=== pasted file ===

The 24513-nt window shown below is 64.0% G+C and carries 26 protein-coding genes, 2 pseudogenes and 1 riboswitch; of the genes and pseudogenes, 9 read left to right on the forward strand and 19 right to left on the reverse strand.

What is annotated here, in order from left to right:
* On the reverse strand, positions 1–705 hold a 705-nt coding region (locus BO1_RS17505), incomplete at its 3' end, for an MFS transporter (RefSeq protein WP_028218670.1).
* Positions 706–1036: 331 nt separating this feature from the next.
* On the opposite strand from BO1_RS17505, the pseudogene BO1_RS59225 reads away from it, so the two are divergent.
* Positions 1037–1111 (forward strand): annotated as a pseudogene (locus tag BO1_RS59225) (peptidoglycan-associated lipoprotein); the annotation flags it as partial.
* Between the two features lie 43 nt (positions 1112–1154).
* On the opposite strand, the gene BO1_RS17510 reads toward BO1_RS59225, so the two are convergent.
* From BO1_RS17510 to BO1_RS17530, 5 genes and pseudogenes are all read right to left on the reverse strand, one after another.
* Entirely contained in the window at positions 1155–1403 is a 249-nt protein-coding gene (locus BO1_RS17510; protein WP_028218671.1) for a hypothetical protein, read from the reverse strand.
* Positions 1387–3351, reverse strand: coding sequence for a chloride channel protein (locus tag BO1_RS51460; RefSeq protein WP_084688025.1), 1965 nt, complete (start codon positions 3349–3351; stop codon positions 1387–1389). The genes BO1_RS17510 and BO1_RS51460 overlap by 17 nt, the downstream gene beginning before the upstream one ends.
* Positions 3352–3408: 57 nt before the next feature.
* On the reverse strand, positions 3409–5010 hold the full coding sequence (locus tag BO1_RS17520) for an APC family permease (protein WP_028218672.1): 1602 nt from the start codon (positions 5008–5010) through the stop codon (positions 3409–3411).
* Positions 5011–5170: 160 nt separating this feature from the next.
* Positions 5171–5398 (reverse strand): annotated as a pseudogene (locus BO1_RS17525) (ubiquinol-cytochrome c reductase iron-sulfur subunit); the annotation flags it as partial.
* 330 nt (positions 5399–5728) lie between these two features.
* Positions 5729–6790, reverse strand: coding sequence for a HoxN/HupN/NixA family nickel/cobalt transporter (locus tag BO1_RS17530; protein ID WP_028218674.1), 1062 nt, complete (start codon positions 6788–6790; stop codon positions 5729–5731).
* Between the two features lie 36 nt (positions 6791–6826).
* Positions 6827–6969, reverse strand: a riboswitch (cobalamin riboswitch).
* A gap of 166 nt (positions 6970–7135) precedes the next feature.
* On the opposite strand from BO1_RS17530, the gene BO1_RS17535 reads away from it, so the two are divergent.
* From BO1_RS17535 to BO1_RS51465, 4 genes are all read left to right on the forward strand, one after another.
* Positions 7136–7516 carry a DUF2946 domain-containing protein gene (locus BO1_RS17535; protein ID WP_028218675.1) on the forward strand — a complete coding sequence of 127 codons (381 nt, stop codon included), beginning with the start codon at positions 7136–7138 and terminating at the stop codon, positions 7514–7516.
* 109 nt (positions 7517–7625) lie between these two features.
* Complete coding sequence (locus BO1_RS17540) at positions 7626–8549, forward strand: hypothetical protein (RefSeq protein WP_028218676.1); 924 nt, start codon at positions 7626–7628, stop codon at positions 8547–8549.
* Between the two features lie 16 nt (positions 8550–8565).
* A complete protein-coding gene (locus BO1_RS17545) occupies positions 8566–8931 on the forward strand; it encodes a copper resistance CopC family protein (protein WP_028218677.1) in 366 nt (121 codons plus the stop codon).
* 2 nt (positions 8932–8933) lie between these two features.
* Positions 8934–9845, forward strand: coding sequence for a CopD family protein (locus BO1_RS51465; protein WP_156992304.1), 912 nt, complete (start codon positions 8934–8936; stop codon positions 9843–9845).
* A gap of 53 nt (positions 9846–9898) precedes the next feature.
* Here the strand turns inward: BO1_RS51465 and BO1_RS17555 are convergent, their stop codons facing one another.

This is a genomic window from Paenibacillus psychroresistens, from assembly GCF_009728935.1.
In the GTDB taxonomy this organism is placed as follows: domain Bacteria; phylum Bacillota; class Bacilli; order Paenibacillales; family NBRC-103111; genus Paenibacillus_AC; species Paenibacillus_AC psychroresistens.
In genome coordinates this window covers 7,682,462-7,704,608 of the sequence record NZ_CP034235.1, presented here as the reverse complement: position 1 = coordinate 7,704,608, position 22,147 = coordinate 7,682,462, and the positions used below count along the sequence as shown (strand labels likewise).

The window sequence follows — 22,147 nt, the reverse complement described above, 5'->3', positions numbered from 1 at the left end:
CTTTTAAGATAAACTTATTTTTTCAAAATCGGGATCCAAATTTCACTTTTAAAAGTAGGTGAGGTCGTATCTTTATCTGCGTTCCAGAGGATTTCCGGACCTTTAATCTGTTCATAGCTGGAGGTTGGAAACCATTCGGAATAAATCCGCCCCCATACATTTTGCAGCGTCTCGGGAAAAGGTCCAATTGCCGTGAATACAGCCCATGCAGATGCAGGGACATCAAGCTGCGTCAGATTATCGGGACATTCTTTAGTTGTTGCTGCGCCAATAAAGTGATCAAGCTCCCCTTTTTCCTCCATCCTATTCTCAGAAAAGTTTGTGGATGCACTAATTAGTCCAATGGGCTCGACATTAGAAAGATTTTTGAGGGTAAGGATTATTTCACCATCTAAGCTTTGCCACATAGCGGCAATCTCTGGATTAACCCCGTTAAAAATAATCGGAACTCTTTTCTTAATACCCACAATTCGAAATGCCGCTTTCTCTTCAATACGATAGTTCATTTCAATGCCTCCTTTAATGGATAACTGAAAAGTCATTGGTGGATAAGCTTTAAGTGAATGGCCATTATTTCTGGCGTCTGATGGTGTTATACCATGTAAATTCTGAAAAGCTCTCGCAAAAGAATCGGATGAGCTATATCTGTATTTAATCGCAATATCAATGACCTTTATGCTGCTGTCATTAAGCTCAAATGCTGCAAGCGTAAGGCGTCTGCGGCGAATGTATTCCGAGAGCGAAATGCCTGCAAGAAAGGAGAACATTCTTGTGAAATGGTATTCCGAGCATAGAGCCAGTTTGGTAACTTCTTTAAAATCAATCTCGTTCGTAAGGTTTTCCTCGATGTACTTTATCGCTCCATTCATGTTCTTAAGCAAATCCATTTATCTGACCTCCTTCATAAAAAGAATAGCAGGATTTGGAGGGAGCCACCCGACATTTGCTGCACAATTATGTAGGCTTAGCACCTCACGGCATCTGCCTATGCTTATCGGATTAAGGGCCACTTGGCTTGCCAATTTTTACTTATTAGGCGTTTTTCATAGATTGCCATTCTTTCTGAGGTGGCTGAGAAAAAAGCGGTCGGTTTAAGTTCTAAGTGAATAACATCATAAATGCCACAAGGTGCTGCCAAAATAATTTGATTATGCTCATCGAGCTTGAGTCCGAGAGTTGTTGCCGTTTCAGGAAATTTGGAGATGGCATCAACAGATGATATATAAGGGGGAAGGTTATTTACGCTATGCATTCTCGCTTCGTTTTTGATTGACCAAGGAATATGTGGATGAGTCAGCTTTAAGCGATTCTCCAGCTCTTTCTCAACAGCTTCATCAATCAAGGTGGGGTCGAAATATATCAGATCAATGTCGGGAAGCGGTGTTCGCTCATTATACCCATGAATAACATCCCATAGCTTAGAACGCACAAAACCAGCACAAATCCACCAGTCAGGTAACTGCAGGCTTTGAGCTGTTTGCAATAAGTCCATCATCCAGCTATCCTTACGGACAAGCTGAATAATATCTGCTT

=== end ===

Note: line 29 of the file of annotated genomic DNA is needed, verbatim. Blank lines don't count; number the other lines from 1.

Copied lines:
* Positions 8934–9845, forward strand: coding sequence for a CopD family protein (locus BO1_RS51465; protein WP_156992304.1), 912 nt, complete (start codon positions 8934–8936; stop codon positions 9843–9845).